Rural municipalities recently met, and a motion put forward by Foothills County passed with 87 per cent approval.

Reeve Delilah Miller says the motion called for regional planning in Alberta to be done away with.

"We're against regional planning in all of rural Alberta and we know that it's coming to other rural areas and that's of great concern for all rural Alberta," she says.

She says the overwhelming mandate means the resolution can be taken to the Provincial government.

"If we're not going to be taken out of regional planning, that's our first preference, and our second preference would be to change the voting structure because right now the voting structure is six urban municipalities against two rural's and it's a very lopsided board and we have been forced and mandated to attend all these board meetings and if we don't attend our vote is cast in the affirmative."

Miller says Calgary and Edmonton, in the Capital Region, are given veto power so even if all the rest of the municipalities vote in favour of something they can vote against it and kill it.

"My argument is, you may have more population, but we have the lion's share of the land mass, so we deserve to have more of a say at the board level. CMRB is a huge obstacle for the county, and we have been working for five years with this government to try and have some concessions made or be let out of this plan and every government has refused, including this one."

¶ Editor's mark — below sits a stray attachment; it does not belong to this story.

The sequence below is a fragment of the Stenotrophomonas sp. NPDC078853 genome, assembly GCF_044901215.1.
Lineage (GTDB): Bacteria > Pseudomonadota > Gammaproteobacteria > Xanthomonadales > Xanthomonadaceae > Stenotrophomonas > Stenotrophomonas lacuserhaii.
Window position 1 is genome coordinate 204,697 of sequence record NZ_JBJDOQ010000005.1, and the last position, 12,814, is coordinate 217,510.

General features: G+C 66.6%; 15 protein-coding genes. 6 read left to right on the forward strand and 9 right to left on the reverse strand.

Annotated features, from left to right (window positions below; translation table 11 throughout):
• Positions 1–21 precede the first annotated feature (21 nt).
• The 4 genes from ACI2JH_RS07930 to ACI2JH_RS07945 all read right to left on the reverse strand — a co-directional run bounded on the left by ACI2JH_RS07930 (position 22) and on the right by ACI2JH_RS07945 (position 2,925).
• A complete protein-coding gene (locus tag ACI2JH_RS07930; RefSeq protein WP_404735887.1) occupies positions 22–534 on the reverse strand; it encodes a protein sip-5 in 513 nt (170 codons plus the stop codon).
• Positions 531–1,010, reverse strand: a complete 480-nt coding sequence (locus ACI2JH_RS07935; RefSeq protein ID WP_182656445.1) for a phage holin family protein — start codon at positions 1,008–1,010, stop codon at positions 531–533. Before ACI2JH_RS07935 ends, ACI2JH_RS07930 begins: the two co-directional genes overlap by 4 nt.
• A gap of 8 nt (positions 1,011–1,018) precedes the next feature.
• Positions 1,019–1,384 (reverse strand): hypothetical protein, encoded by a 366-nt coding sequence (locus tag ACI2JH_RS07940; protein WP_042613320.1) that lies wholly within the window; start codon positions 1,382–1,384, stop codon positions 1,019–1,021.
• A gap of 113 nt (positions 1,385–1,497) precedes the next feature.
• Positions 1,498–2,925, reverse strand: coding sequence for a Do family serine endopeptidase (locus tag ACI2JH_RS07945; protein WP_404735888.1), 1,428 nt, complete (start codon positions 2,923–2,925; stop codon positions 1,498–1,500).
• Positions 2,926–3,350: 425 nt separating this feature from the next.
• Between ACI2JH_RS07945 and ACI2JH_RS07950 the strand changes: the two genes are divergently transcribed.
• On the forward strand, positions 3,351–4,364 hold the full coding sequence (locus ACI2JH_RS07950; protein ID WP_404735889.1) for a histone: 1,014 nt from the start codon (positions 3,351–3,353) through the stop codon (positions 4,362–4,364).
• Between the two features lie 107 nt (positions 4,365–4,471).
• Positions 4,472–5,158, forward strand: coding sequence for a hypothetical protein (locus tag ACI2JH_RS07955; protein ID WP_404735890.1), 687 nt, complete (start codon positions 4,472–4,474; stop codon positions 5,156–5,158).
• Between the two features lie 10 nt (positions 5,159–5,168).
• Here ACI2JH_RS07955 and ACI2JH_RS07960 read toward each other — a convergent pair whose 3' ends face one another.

"We are at our wit's end at the amount of money our county has had to spend. We estimate we've spent about $700,000 attending all their meetings, providing staff, providing council time to them and now because they cannot stay within their $1 million budget allocated by this government, their board, which we were out-voted on, voted to invoice all of us, so that's High River, Okotoks and Airdrie, Chestermere, City of Calgary all voted to be invoiced so we will be getting invoiced for all the extra work this committee wants to do, whether we like it or not.

She says several models were brought forward for determining how much each municipality would pay, none of which the County approved of except for one based on population.

"We feel if Calgary is going to get the veto and the urbans are going to get the majority vote over us, then the least they can do is pay their share by population," Miller explains.

"We brought forward developers from Rocky View County and Foothills County, we met with (Municipal Affairs) Minister Ric McIver at his request to let him know approximately how many housing starts we've lost since the CMRB has come into effect and those developers came forward and estimated almost 30,000 have been lost since the CMRB has come into effect because of their stringent rules and regulations around development, so developers have said they've left out area and gone elsewhere."

"So, during a housing crisis where we don't have enough housing for people coming to work and live in Alberta, we just threw away 30,000 because urban Alberta doesn't want rural Alberta to develop."

She says it's a travesty for rural Alberta.

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